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Camosun Electronics and Computer Engineering instructor Joyce van de Vegte has been awarded third prize in a world-wide electrotechnology challenge.

Her paper Bridging the divide with a three-way handshake claimed the prestigious IEC-IEEE award, October 5 in Oslo, Norway.

IEC, the International Electrotechnical Commission, is the world’s leading organization that prepares and publishes international standards for all electrical, electronic and related technologies. IEEE, the Institute of Electrical and Electronics Engineers, is a global, technical professional organization dedicated to advancing technology for the benefit of humanity.

The annual IEC-IEEE competition aims to stimulate international discussion on the role technology plays in social, environmental and political development and how universal standards influence this process.

Joyce van de Vegte’s paper focuses on the premise that historical differences in the access to personal computers have triggered a “digital divide” between those who benefit from the Internet and those who do not. “The divide encompasses many dimensions – economy, education, health, information – and has tangible effects on human development. The adoption of global Internet standards based on TCP/IP helped narrow the digital divide, and the author demonstrates how developing Internet standards help to bridge other divides as well, improving equity in the economy, education, health, and communication,” she states.

van de Vegte asserts that, “The benefits of the Internet are still unavailable to many due to language barriers, and that translation will be the next frontier. Robust standards for translations between pairs of languages could produce a seamlessly international Internet, preserving diverse cultural content while offering an increasingly level playing field to all.”

First place went to Ken Krechmer of the University of Colorado for his publication on Cloud computing standardization. Second prize went to Axel Mangelsdorf of the BAM Federal Institute of Materials Research and Testing in Berlin, Germany, for his paper on The benefits of standards and standardization in the German electrical and electronic industry.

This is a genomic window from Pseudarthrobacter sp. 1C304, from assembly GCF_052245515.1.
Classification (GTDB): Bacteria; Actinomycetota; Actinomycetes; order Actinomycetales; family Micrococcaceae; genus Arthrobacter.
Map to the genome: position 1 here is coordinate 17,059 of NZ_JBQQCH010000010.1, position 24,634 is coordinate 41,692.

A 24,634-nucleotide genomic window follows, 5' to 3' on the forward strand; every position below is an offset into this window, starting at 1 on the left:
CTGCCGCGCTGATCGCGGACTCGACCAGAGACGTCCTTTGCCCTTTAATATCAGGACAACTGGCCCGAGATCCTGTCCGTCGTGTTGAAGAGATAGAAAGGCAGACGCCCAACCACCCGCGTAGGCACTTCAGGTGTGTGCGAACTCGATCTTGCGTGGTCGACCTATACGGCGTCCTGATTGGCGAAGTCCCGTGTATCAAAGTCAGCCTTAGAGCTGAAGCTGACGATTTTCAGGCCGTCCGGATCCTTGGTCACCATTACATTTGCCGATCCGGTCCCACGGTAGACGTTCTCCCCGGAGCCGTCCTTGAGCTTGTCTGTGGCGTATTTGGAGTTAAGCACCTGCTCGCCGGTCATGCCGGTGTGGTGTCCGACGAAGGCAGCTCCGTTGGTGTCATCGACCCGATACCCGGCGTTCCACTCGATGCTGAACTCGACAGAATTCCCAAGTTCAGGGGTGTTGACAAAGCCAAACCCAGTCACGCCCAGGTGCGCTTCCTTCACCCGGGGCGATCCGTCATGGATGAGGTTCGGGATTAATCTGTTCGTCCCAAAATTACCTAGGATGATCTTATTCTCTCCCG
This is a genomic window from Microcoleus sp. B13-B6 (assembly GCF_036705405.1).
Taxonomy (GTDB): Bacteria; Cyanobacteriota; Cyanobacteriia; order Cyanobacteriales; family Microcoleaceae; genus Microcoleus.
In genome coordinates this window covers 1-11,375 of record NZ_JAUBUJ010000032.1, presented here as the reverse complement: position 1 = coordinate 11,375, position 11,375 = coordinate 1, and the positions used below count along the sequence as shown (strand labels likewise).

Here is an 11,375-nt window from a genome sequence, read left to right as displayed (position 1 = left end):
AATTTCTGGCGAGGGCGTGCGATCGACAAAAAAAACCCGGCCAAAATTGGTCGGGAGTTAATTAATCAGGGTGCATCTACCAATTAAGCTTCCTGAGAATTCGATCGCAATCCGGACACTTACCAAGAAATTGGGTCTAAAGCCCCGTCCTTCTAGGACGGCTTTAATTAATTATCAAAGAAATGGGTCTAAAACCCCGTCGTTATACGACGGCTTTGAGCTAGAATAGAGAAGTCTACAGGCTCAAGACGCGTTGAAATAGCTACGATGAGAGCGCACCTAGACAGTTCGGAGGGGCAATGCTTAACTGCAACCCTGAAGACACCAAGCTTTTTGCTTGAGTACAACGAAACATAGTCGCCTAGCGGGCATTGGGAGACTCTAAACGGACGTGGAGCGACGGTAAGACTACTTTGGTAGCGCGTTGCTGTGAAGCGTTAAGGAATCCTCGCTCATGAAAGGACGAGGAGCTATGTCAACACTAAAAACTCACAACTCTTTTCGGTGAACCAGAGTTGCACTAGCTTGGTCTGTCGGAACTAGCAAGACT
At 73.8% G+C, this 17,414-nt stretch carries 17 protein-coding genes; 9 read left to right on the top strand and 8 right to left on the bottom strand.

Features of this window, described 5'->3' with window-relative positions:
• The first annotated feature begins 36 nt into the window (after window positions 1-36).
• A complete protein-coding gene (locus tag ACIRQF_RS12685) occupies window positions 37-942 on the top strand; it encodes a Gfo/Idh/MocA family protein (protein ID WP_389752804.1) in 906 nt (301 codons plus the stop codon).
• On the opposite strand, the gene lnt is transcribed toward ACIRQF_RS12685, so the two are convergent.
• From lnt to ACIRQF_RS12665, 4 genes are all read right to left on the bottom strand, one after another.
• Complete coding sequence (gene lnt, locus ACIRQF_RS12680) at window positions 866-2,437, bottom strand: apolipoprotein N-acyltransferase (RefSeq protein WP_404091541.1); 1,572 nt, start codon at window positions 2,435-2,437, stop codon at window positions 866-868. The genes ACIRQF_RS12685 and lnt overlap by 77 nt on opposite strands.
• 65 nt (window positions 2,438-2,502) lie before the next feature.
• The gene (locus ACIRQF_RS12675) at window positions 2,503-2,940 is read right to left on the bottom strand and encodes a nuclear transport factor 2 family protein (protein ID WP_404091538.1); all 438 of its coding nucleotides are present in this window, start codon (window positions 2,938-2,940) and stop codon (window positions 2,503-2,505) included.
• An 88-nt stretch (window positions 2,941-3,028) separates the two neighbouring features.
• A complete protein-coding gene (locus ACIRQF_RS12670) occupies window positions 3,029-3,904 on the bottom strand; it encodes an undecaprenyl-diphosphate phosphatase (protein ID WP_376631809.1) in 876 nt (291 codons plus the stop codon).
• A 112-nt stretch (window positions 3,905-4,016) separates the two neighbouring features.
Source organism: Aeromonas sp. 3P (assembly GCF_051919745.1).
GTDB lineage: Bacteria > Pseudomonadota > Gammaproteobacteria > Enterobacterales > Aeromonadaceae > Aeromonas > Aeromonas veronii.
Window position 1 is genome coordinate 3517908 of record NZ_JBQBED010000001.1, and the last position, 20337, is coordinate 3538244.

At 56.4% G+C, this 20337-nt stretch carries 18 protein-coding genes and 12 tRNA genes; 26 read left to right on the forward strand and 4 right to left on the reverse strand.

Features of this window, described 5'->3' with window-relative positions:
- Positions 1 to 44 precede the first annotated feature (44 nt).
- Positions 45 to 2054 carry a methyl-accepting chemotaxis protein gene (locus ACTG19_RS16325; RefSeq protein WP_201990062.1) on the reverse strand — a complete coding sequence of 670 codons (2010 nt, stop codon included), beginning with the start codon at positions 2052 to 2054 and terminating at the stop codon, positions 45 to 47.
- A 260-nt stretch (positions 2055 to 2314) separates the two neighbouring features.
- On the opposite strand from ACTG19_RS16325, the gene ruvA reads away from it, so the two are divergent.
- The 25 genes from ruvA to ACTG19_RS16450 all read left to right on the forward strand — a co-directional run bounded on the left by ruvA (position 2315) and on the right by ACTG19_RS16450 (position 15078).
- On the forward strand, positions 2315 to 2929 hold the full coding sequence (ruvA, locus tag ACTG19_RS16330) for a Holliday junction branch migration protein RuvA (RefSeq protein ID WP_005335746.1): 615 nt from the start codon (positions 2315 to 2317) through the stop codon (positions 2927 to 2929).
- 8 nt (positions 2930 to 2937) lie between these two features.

“On behalf of Camosun College, we congratulate Joyce on her vision, creativity and extraordinary achievement and thank her for bringing Camosun College’s technology expertise to the international stage,” says Eric Sehn, dean of Camosun’s School of Trades and Technology.

Joyce van de Vegte holds an M.A.Sc. in Electrical Engineering from the University of Toronto and teaches renewable energy, digital signal processing and system dynamics at Camosun College. She is passionate about attracting non-traditional learners to the world of electronics and has already pioneered two engaging workshop series targeting young women and Aboriginal youth. Her annual Taste of Electronics event introduces grade 10 girls to the excitement and the career opportunities of technology. Her Digital Music Math project uses music to teach math concepts to Aboriginal youth. In 1992 Joyce was shortlisted by the Canadian Space agency, and was one of 14 final applicants, only two of whom were women – Joyce and Julie Payette.


Joyce van de Vegte
Instructor, Electronics and Computer Engineering
Camosun College

Last updated: February 20, 2013 3:38 pm

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